Between the Baltic and Danubian Worlds: the genetic affinities of a Middle Neolithic population from central Poland.

Lorkiewicz W, Płoszaj T, Jędrychowska-Dańska K, Żądzińska E, Strapagiel D, Haduch E, Szczepanek A, Grygiel R, Witas HW - PLoS ONE (2015)

Plot of the first two principal co-ordinates illustrating patterns of affinity between the analyzed populations based on frequencies of mtDNA haplogroups (TRB—Funnel Beaker Culture; other abbreviations for Mesolithic and Neolithic cultural units as in the footnote of Table 2).
© Copyright Policy
Related In: Results  -  Collection

License
Show All Figures
getmorefigures.php?uid=PMC4340919&req=5

pone.0118316.g003: Plot of the first two principal co-ordinates illustrating patterns of affinity between the analyzed populations based on frequencies of mtDNA haplogroups (TRB—Funnel Beaker Culture; other abbreviations for Mesolithic and Neolithic cultural units as in the footnote of Table 2).
Mentions: The BKG was also compared with the above-mentioned populations based on haplogroup frequencies, using principal component analysis (PCA). In this case, too, comparative data were taken from the Table S9 in the work of Brandt et al. [17], and additionally a skeletal series representing the TRB from Germany and Sweden was included. The first two principal components account for 47.1% of the total genetic variance in the compared populations, while the first three components account for 60.3% (S3 Table). The other components explain a small proportion of the variance, and so were omitted from the analysis. The scatter plot of the first two principal components (Fig. 3) forms one major cluster comprising all Early and Middle Neolithic cultures. This cluster could be further subdivided into two groups: one containing the LBK, RSC, and SMC, and the other composed of the BKG, SCG, TRB, as well as the BAC and BEC (associated with the southern group of the Funnel Beaker culture). The Late Neolithic BBC and CWC as well as hunter-gatherers remained outside of this cluster. Detailed analysis of the principal components shows that the first one primarily involves differences due to the frequency of N1a and most U haplogroups (which gave rise to the above-mentioned separation of Early and Middle Neolithic populations from those with hunter-gatherers lineages), the second one concerns haplogroups I, T1, and U2, while the third one is mostly associated with the Neolithic haplogroups HV, H, J, and K (S4 Table).

Bottom Line: MtDNA haplogroups were determined in 11 individuals, and four mtDNA macrohaplogroups were found (H, U5, T, and HV0).The overall haplogroup pattern did not deviate from other post-Linear Pottery populations from central Europe, although a complete lack of N1a and the presence of U5a are noteworthy.Estimated phylogenetic pattern suggests significant contribution of the post-Linear BKG communities to the origin of the subsequent Middle Neolithic cultures, such as the TRB.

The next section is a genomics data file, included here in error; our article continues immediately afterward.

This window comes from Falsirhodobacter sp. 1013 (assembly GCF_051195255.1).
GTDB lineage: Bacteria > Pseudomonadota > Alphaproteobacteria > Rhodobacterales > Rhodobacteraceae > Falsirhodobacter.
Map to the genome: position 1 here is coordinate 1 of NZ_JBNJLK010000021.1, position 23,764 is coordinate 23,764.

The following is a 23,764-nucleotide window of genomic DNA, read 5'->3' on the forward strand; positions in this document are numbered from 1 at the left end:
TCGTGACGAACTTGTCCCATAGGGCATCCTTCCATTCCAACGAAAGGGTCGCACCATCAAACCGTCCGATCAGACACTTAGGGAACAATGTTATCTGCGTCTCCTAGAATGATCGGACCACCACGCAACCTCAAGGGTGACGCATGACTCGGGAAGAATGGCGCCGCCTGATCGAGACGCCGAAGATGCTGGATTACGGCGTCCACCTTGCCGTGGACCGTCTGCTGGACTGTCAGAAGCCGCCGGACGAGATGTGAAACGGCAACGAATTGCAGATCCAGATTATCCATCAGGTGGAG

View Article: PubMed Central - PubMed

Affiliation: Department of Anthropology, Faculty of Biology and Environmental Protection, University of Łódź, Łódź, Poland.

ABSTRACT
For a long time, anthropological and genetic research on the Neolithic revolution in Europe was mainly concentrated on the mechanism of agricultural dispersal over different parts of the continent. Recently, attention has shifted towards population processes that occurred after the arrival of the first farmers, transforming the genetically very distinctive early Neolithic Linear Pottery Culture (LBK) and Mesolithic forager populations into present-day Central Europeans. The latest studies indicate that significant changes in this respect took place within the post-Linear Pottery cultures of the Early and Middle Neolithic which were a bridge between the allochthonous LBK and the first indigenous Neolithic culture of north-central Europe--the Funnel Beaker culture (TRB). The paper presents data on mtDNA haplotypes of a Middle Neolithic population dated to 4700/4600-4100/4000 BC belonging to the Brześć Kujawski Group of the Lengyel culture (BKG) from the Kuyavia region in north-central Poland. BKG communities constituted the border of the "Danubian World" in this part of Europe for approx. seven centuries, neighboring foragers of the North European Plain and the southern Baltic basin. MtDNA haplogroups were determined in 11 individuals, and four mtDNA macrohaplogroups were found (H, U5, T, and HV0). The overall haplogroup pattern did not deviate from other post-Linear Pottery populations from central Europe, although a complete lack of N1a and the presence of U5a are noteworthy. Of greatest importance is the observed link between the BKG and the TRB horizon, confirmed by an independent analysis of the craniometric variation of Mesolithic and Neolithic populations inhabiting central Europe. Estimated phylogenetic pattern suggests significant contribution of the post-Linear BKG communities to the origin of the subsequent Middle Neolithic cultures, such as the TRB.

Show MeSH
Related in: MedlinePlus